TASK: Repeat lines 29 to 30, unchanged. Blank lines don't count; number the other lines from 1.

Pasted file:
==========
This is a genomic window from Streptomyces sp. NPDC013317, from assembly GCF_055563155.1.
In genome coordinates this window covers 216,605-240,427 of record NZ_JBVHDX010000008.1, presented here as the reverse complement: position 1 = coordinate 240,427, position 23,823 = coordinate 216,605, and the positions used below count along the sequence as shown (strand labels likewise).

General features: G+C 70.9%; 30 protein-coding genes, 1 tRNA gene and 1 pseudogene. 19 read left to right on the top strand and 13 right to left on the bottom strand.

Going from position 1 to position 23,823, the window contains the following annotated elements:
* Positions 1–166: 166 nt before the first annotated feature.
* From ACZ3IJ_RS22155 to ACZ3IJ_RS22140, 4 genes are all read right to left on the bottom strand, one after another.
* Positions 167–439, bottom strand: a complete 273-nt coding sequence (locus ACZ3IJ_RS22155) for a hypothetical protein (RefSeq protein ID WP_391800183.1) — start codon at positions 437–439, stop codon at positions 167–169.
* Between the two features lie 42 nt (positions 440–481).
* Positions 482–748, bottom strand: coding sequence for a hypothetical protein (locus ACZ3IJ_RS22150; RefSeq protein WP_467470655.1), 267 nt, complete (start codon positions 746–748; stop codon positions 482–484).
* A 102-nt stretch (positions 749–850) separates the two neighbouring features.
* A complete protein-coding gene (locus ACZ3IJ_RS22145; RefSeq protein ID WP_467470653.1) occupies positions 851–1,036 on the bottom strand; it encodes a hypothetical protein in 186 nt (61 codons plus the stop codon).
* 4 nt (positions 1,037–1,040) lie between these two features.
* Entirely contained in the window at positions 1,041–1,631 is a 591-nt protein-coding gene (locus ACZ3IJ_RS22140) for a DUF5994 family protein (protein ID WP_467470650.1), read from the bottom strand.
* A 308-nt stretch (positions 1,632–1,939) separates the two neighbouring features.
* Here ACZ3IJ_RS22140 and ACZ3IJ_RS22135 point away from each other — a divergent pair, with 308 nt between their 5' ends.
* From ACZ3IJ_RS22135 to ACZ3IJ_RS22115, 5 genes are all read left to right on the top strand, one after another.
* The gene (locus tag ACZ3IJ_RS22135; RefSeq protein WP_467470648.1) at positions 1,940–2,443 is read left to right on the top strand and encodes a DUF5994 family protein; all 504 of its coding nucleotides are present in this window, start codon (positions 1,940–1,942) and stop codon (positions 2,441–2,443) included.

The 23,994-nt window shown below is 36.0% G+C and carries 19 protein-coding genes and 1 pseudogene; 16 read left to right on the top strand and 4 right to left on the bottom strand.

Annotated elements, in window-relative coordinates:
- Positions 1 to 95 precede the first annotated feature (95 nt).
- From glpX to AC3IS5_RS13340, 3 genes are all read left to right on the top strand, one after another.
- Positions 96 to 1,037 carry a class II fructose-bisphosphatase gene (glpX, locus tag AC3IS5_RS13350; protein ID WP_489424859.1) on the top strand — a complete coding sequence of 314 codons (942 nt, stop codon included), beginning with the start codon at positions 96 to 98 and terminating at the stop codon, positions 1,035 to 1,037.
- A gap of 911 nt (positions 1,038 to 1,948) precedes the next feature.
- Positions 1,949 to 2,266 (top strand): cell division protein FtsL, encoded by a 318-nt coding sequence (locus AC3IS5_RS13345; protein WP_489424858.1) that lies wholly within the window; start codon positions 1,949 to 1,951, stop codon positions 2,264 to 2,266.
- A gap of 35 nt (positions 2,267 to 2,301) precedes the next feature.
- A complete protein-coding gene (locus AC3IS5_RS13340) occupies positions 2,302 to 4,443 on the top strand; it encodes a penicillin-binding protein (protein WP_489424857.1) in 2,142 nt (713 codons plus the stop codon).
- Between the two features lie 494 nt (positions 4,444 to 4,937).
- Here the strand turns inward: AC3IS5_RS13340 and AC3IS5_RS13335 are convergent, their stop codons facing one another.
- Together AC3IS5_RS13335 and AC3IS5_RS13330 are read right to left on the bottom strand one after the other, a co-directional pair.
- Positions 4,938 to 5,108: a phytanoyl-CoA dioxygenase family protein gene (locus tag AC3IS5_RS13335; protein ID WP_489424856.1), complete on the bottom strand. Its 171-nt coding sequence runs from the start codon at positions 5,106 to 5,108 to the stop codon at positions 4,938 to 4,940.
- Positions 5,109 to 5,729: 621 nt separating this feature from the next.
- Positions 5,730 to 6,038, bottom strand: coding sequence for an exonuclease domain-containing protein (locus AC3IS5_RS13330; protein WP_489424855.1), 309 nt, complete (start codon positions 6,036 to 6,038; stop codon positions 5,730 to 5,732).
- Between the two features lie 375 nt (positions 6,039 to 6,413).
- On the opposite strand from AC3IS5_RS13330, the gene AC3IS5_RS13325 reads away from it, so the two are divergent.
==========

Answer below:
- Together AC3IS5_RS13335 and AC3IS5_RS13330 are read right to left on the bottom strand one after the other, a co-directional pair.
- Positions 4,938 to 5,108: a phytanoyl-CoA dioxygenase family protein gene (locus tag AC3IS5_RS13335; protein ID WP_489424856.1), complete on the bottom strand. Its 171-nt coding sequence runs from the start codon at positions 5,106 to 5,108 to the stop codon at positions 4,938 to 4,940.